Director: Nahed Awwad (Turkey, Switzerland). Year of Release: 2008
If you’ve ever travelled to the West Bank from Europe, you know that the flight is a nightmare. You have to negotiate either Tel Aviv airport’s aggressive security guards then cross Israel by bus and taxi, or take the more expensive flight to Amman and cross the Allenby Bridge. This is, of course, if you have a Western passport. For Palestinians many of whom lack the appropriate visa or id, the trip is at best arduous – for many it is impossible.
Palestinian film maker Nahed Awwad was born after Israel occupied the West Bank in 1967 and thought that things had always been like this. This film shows her discovery that in the 1950s and 1960s Palestine had its own international airport. Jerusalem Airport was just 5 kilometres from Ramallah and 10 kilometres from Jerusalem on the road between the 2 cities. In the 1950s and 1960s it was the point of departure for flights to Jordan and Lebanon, Egypt and Germany.
We see photographs of Katharine Hepburn using the airport, and Omar Sharif, who used his visits while he was filming Lawrence of Arabia as an opportunity to flirt with the stewardesses. Then the 1967 war happened, Israel took over, and the airport was shut down. It was briefly reopened in the 1970s, this time for Israeli passengers only. The airport is now abandoned and there is talk of using the area to build settlements.
Nearby is the Qalandia checkpoint where Palestinians from the West Bank queue for hours, waiting to be let in to work in 1948 Israel, the country where they were born. People living West of the border need to apply for one of the very few available visas. If you are allowed to make the short journey, it is constantly disrupted by checkpoints, traffic jams and the Apartheid wall. This film was made 14 years ago, before the wall was completed, making the trip today much worse.
5 minutes from home mixes footage from the present – two sisters who were both born near the airport trying to organise a meet-up – and reminiscences of the past. We hear from people who used to work in the airport – the announcer who still holds his hand near his mouth where the microphone should be and a former stewardess. We also see people who lived next to the airport and watched from their roofs to check for incoming flights when their father was due home.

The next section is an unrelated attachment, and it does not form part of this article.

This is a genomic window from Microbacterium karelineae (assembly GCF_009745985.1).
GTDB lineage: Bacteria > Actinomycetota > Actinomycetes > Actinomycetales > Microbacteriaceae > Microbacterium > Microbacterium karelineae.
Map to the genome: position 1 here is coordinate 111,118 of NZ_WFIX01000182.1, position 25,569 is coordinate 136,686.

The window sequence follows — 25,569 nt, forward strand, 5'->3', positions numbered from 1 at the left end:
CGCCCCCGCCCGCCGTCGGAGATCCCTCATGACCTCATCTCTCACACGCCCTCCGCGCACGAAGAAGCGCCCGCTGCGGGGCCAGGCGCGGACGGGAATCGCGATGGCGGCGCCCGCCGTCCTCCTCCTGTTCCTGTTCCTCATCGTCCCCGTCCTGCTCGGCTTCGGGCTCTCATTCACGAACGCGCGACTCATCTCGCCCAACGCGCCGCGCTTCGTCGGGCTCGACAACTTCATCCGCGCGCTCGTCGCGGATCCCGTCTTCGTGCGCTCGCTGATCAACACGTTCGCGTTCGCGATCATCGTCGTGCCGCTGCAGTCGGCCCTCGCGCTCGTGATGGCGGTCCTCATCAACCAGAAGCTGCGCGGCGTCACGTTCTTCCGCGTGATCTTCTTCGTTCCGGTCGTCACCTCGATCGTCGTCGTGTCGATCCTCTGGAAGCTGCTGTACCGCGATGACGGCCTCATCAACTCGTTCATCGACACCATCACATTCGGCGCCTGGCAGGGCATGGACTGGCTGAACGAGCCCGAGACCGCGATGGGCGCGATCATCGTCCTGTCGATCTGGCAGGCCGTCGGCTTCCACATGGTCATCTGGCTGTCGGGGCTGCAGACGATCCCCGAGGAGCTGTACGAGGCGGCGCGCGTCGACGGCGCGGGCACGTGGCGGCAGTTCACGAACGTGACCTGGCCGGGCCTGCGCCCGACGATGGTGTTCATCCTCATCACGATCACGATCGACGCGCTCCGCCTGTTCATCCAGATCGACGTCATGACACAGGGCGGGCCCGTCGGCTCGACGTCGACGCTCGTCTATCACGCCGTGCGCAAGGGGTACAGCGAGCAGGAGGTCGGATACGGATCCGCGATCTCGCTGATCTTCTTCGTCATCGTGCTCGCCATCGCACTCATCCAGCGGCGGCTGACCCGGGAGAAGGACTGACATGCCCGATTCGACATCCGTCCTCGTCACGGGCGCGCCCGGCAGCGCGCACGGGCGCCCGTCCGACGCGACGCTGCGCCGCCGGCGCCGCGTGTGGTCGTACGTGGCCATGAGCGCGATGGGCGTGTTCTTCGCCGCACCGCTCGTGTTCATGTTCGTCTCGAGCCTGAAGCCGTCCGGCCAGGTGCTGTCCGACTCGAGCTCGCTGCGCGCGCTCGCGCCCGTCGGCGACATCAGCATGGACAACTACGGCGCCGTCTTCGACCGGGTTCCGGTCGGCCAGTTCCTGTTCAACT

On one level, it’s a standard documentary. We are treated to old stories and shown model planes. But the message behind the anecdotes is one that had been buried from history. The West Bank – Palestine – which is currently viewed as desert land populated by savages – was once a hub of international travel, decades before most British working people were even able to consider paying for a package holiday to Spain.
5 minutes from home’s strength lies in its sense of injustice combined with a realisation that change is both necessary and inevitable. At one stage someone say that the world is unfair, before defiantly saying that things are not going to remain like this, hopefully not in her lifetime. This is not a film that shows masked gunmen struggling against insurmountable odds. It shows people who remember that they did not always live under occupation, and know that change must come.
This is a film that shows dignity, which is not, by itself, sufficient to succeed against totalitarian oppression. The lack of a Palestinian airport stands symbolically for all the other privileges that we take for granted, but are denied by the cruel realities of colonial occupation. It should invoke in us, the viewing public, an understanding that solidarity is necessary, and whether or not we do anything really matters.
In passing, the film comments on the current leftist belief that the two state “solution” will free Palestinians. Denied both the resources and the authority to build their own airport, does anyone seriously think that the creation of a little Palestinian Bantustan in the West Bank will deliver any serious autonomy? As the reality of occupation – both sides of the wall – is laid bare, the film implicitly shows that the current injustice can only be stopped by democracy in the whole region.
So, please go and see the film, but also organise a discussion afterwards. We were lucky to have Nahed appear in a Q&A after tonight’s performance. If you’re in Berlin, I’m sure she’d love to speak at any event that you organise (contact this blog for her contact details). And if you’re not in Berlin, it will be easier for her to come to you than it is for many Palestinians to make the short trip to their birthplaces. This is something that the film shows with great clarity.